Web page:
EXTRAVASATION EXPLAINED

Medical Malpractice and Extravasation

Introduction

Extravasation is defined as the accidental leakage from the vein into the surrounding tissue. Medical professionals have a duty to safeguard their patients while administering intravenous medication. Depending on the substance that extravasates into the tissue, the degree of injury can range from a very mild skin reaction to severe necrosis.

Types of Extravasation

There are various types of extravasation that are classified according to the reaction that is caused by the substance that enters into the tissue. These drugs are normally grouped into 3 categories: non-vesicants, irritants, and vesicants. Each of these groups produces known reactions when extravasated.

Non-vesicants do not cause ulceration when extravasated.  Instead, the may cause some inflammation associated with an extravasation but there will be no tissue damage.

Irritants have the potential to cause tissue damage only when large amounts are extravasated. In most cases, irritants will cause an inflammatory response without necrosis.

Vesicants will cause blistering and tissue damage when left untreated. These drugs can cause serious tissue damage and when extravasated that can lead to severe nerve injury and loss of limb or body part.

Preventing Extravasation

As Benjamin Franklin once said: “An ounce of prevention is worth a pound of cure.” There are a number of steps that must be taken to reduce the risk of extravasation. These steps include the following: educating the patient, assessing the patient, IV device selection and insertion, dressing, and obtaining a blood return.

Healthcare professionals have a duty to educate their patients prior to IV administration. This education should include a detailed discussion of the risks of extravasation and the signs and symptoms associated with extravasation.

Healthcare professionals also have a duty to assess the patient to determine the proper IV site for that particular patient.  This assessment will include a detailed inspection of the patient’s veins and ports. Specifically, small, fragile or damaged veins should be avoided.

Healthcare professionals have a duty to correctly select and insert the proper IV device. The physician will normally determine whether a peripheral or central IV device will be used.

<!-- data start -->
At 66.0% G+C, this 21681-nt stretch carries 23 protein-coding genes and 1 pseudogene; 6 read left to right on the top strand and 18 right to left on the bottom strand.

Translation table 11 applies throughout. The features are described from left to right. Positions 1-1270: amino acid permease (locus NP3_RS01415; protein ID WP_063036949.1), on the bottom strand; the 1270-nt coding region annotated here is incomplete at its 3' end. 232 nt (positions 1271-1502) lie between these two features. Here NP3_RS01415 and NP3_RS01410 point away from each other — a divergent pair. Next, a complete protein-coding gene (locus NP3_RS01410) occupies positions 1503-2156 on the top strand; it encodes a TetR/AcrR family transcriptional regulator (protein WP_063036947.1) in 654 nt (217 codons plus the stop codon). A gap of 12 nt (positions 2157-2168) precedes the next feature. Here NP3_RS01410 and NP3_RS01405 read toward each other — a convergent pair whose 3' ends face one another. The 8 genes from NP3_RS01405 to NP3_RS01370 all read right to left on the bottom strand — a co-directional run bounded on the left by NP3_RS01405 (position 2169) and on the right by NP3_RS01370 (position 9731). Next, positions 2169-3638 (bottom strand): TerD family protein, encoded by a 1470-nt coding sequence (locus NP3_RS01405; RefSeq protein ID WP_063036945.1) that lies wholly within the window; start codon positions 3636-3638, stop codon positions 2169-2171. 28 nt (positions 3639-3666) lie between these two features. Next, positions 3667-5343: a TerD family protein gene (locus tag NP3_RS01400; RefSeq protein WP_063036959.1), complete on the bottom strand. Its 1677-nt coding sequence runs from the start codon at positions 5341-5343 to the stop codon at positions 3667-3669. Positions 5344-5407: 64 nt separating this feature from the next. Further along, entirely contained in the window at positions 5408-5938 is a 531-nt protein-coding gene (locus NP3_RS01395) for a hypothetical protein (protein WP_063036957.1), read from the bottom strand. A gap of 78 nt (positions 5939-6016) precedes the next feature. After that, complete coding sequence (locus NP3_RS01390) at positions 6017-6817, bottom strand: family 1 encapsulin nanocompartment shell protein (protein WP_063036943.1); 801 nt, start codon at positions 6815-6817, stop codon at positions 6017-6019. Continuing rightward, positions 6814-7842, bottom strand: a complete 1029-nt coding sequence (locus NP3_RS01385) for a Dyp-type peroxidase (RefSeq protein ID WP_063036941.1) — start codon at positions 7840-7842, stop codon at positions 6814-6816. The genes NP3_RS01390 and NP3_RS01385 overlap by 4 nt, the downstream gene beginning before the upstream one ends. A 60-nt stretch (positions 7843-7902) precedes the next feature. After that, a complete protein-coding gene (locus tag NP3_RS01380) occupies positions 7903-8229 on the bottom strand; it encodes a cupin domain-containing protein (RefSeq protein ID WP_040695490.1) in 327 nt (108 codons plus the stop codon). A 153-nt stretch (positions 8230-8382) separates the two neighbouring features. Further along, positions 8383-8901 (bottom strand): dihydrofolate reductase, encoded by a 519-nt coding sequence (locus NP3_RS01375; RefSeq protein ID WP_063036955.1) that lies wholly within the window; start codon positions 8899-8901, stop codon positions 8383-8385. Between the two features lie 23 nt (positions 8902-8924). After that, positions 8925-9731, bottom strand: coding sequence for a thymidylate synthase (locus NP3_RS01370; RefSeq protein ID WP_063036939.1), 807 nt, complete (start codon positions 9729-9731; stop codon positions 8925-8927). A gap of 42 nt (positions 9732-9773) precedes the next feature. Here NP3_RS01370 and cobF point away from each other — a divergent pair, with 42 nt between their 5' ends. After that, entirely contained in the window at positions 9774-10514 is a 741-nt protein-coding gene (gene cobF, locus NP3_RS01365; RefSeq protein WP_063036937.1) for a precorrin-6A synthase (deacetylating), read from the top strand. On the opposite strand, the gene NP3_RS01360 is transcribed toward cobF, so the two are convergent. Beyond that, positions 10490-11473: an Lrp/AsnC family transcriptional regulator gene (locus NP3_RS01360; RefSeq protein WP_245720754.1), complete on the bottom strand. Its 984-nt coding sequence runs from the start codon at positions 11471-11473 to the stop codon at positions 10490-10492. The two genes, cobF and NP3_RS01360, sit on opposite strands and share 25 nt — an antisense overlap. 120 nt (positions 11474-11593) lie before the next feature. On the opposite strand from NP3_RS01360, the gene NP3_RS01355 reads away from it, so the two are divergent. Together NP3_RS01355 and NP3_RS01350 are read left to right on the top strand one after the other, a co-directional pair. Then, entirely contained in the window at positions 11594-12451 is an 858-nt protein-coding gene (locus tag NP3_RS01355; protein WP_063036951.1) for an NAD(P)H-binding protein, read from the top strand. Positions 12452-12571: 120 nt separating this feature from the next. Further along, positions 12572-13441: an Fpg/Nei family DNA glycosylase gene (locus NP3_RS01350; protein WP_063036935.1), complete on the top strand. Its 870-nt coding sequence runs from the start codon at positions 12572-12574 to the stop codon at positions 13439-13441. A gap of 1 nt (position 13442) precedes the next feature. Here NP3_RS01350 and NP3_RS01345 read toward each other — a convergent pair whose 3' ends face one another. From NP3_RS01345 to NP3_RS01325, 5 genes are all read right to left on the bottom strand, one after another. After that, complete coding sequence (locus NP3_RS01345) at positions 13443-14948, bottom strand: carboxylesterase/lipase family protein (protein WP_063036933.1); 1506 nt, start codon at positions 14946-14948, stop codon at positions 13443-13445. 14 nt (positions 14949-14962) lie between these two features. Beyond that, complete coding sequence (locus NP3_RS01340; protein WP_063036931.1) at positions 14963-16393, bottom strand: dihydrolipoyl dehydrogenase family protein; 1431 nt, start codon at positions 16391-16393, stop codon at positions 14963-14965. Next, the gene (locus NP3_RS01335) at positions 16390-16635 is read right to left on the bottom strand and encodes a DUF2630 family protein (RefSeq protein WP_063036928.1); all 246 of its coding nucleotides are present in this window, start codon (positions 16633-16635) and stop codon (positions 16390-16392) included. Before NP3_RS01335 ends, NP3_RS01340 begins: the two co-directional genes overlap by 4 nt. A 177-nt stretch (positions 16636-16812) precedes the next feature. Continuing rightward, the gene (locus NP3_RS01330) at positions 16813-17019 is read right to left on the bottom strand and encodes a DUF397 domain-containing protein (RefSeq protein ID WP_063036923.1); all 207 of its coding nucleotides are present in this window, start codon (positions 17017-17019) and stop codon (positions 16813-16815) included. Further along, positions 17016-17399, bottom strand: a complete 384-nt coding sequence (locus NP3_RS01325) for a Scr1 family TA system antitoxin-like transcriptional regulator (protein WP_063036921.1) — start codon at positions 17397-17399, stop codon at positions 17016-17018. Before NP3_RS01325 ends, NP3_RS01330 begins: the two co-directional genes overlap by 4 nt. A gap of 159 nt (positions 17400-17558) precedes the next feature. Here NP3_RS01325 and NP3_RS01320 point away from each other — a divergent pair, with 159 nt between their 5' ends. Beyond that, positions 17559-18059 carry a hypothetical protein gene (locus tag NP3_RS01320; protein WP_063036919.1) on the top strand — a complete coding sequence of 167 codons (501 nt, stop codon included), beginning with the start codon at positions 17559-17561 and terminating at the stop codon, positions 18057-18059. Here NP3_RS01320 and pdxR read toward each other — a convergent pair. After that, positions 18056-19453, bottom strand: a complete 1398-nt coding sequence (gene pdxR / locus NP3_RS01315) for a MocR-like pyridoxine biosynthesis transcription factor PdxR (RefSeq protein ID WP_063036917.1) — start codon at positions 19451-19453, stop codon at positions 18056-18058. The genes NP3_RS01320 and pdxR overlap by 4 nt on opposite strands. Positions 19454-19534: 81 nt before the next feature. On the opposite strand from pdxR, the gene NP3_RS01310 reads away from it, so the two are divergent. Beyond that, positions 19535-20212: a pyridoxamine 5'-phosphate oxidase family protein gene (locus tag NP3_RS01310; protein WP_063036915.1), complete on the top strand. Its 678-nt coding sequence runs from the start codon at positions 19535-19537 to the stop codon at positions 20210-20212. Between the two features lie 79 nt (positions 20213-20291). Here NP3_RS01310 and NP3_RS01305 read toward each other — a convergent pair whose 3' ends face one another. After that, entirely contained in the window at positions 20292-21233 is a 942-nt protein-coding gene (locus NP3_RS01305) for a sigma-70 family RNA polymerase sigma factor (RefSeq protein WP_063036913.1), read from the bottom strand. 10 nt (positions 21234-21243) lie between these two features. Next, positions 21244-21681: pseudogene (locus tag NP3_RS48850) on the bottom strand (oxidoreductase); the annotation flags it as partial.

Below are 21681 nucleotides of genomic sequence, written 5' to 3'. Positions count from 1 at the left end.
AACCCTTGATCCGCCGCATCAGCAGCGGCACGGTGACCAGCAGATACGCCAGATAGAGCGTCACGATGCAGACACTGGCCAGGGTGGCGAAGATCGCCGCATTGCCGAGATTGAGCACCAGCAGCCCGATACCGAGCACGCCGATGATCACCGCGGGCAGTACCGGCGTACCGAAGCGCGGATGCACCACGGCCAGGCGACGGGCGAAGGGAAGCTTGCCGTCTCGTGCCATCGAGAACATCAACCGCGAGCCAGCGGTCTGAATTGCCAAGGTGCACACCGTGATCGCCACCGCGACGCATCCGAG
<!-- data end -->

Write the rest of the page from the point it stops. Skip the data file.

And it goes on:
Healthcare professionals have a duty to obtain a blood return before administering a vesicant. The purpose of the blood return is to insure that the IV device is correctly placed and that the vesicant will enter the vein and not the surrounding tissue. The healthcare professional has a duty to follow institutional policies and to not proceed with administration of a vesicant until patency is confirmed.

When the above duties are followed, extravasation will not normally occur. However, when one or more of these duties are breached, there exists a large risk that extravasation will occur.

Management of Extravasation

Once extravasation is recognized, a quick response by the nurses and doctors is necessary to prevent further damage.  The response should include the following:

  1. Stop the infusion immediately.
  2. Disconnect the infusion.
  3. Leave the cannula/needle in place and attempt to aspirate as much of the drug as possible.
  4. Mark the affected areas and take digital images of the site.
  5. Remove the cannula or needle.
  6. If the extravasated material is a non-vesicant apply ice and elevate the limb to limit swelling. If the drug is a vesicant, use cold compresses and if feasible use an antidote to help prevent further tissue damage and consider admitting the patient and consulting a surgeon.
  7. In case of a vesicant, surgery and debridement may be necessary and follow-up with a surgeon is recommended.

Conclusion

Extravasation injuries, especially chemotherapy, can have dire consequences. If one of the required steps is not followed, we have the experience necessary to effectively protect your interests when dealing with an extravasation injury caused by medical negligence.

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